Tuesday, October 2, 2018

Science: Understanding Statistics


Numbers are meaningless by themselves for people that are not studying arithmetic or a related subject.  But we can all compare numbers and determine if one is bigger or smaller.  There is an old caution about people using numbers that notes "figure don't lie, but liars can figure."  Dr. Clark, teaching a biostatistics class, and later a member of my doctoral committee was comfortable telling an old joke about the statistician that drowned crossing a stream that averaged one foot deep.  I am currently puzzled by how I would know how many beers before I would sleep or blackout.  I haven't had a beer in over thirty years, and I found out over thirty years before that, that four was too many for me in one evening.  I seldom drink now, just an occasional small glass of wine or a drink traditionally garnished with olives, although I much prefer a glass of water.

Divorce rates

Our local paper has a front page story today, October 2, 2018, having the largest and first title "Millennials are causing the U.S. divorce rate to plummet".  The author of the article credits an analysis by a sociology professor using "U. S. Census Bureau survey data.  Others are cited who note boomers had married earlier and had a higher divorce rate.  Other factors are discussed that show how commitment and employment opportunities for women may be reflected in the numbers.

Toxic substances

Newspapers, magazines, and news programs are full of frightful stories about contamination or dangers of our food, water, medicines, and environment.  You are right to be concerned, and something should be done, but realize presence of some dangerous substances can be determined to number of parts per trillion (ppt).  Back fifty+ years ago, when I was a member of the Midwest Benthological Society and a graduate student studying bottom dwelling aquatic organisms and water pollution, few substances could be identified at concentrations less than one part per million,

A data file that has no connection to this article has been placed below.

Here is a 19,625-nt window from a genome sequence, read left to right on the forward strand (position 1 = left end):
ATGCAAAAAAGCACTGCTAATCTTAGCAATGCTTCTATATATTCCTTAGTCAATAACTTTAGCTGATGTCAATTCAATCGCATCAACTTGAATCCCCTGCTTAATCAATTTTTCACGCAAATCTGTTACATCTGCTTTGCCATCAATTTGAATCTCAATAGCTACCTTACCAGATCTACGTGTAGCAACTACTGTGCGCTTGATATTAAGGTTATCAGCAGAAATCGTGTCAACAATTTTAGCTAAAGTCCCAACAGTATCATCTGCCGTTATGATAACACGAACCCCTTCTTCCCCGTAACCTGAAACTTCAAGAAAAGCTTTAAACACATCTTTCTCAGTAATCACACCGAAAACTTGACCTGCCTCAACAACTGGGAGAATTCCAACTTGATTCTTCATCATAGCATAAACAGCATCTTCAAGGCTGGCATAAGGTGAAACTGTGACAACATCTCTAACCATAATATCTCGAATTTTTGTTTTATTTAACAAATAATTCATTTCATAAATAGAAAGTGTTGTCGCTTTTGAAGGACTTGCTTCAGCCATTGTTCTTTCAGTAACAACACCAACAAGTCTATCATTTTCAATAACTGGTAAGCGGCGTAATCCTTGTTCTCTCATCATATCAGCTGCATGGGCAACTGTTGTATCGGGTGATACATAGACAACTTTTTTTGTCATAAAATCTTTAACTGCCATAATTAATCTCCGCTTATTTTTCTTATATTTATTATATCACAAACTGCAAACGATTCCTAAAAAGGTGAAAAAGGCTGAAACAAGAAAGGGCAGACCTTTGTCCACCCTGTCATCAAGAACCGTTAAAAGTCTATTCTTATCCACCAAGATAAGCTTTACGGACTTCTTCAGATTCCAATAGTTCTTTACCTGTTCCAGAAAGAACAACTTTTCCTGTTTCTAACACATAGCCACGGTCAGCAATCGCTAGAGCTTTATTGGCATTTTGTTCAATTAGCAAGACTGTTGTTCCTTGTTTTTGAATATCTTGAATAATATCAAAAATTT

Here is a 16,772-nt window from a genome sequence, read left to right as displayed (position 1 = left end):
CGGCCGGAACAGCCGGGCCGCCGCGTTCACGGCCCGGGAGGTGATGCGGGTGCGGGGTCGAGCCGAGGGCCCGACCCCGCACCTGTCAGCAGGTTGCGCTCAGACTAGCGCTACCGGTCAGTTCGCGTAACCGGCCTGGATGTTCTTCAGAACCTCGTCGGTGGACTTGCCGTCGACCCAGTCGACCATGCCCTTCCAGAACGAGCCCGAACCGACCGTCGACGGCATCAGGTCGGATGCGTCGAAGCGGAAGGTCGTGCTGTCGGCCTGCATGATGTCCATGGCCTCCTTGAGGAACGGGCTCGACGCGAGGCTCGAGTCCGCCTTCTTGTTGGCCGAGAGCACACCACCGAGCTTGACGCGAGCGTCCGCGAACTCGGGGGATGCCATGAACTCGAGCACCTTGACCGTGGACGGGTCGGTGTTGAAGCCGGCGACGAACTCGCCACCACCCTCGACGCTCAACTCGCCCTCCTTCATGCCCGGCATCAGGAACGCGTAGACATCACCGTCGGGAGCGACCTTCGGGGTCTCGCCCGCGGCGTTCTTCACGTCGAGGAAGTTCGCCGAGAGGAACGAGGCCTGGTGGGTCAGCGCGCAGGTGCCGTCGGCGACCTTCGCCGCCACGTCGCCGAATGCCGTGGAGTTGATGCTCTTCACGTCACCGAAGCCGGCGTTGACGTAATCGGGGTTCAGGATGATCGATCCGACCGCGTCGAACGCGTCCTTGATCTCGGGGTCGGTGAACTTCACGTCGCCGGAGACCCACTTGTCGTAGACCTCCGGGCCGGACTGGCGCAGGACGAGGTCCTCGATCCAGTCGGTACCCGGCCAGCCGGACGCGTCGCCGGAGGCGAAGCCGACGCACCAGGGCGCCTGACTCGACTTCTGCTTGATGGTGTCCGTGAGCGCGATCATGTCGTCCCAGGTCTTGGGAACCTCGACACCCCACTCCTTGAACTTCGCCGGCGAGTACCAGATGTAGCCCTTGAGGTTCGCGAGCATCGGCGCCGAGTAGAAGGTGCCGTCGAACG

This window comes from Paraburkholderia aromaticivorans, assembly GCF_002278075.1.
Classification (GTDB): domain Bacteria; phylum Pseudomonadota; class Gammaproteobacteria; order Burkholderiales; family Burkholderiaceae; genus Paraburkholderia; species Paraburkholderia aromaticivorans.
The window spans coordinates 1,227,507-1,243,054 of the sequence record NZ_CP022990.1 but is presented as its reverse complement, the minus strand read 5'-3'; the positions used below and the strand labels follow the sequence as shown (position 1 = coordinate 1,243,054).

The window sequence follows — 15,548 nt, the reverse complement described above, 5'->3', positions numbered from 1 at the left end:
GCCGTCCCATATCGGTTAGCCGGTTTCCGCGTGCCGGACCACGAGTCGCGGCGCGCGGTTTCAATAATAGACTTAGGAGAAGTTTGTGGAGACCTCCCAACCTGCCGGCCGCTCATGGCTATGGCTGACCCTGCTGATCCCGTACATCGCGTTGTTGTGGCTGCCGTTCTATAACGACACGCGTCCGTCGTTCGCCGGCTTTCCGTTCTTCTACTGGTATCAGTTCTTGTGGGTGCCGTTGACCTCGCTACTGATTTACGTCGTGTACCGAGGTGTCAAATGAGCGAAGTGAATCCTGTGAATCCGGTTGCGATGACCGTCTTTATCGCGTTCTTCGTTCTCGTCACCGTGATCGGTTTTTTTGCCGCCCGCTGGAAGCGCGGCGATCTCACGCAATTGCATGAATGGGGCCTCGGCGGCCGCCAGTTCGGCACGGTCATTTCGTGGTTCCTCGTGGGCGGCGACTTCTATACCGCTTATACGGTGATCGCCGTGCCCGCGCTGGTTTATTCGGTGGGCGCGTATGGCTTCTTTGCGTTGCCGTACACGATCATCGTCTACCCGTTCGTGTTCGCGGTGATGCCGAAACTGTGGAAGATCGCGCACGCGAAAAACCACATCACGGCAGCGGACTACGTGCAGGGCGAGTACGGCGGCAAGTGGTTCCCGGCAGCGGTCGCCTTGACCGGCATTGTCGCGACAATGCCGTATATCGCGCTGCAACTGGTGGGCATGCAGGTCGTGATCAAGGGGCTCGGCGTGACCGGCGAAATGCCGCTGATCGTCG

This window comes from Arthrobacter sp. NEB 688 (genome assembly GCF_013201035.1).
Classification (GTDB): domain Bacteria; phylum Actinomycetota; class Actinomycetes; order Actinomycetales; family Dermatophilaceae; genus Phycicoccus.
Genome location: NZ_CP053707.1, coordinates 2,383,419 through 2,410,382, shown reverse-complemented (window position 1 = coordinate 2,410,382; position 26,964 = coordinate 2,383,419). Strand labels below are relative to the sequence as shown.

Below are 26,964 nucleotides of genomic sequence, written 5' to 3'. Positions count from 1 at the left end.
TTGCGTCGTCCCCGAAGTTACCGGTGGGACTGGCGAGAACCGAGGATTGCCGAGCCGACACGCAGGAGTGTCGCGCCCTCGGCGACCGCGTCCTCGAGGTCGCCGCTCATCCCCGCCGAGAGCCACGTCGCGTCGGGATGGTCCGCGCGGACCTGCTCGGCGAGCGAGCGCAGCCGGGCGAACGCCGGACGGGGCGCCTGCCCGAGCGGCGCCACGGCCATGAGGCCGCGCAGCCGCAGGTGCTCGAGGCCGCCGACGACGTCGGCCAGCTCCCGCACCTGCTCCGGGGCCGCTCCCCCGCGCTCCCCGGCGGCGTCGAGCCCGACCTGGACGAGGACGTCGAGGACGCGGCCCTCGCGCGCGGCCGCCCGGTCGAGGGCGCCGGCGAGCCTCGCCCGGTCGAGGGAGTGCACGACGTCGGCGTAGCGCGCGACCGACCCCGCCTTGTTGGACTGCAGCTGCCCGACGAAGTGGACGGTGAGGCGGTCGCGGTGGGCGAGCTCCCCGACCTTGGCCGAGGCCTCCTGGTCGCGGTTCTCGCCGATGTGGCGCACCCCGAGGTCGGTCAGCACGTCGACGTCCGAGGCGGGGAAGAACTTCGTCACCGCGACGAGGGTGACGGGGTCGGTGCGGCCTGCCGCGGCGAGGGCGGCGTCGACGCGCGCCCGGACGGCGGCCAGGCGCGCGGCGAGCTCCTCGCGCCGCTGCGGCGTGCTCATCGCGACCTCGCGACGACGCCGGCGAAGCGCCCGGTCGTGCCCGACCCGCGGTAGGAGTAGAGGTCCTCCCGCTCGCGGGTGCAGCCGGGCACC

Exposure limits

When tests associate the lowest level at which damage to test organisms is shown, permissible levels were typically set by regulatory agencies at one percent of the lowest exposure which produced problems.  Consideration should be given to other factors such as is it accumulated in tissues of an organism, is it persistent or does it break down naturally, how it interacts with other substances, and is it degraded or converted into other substances of concern.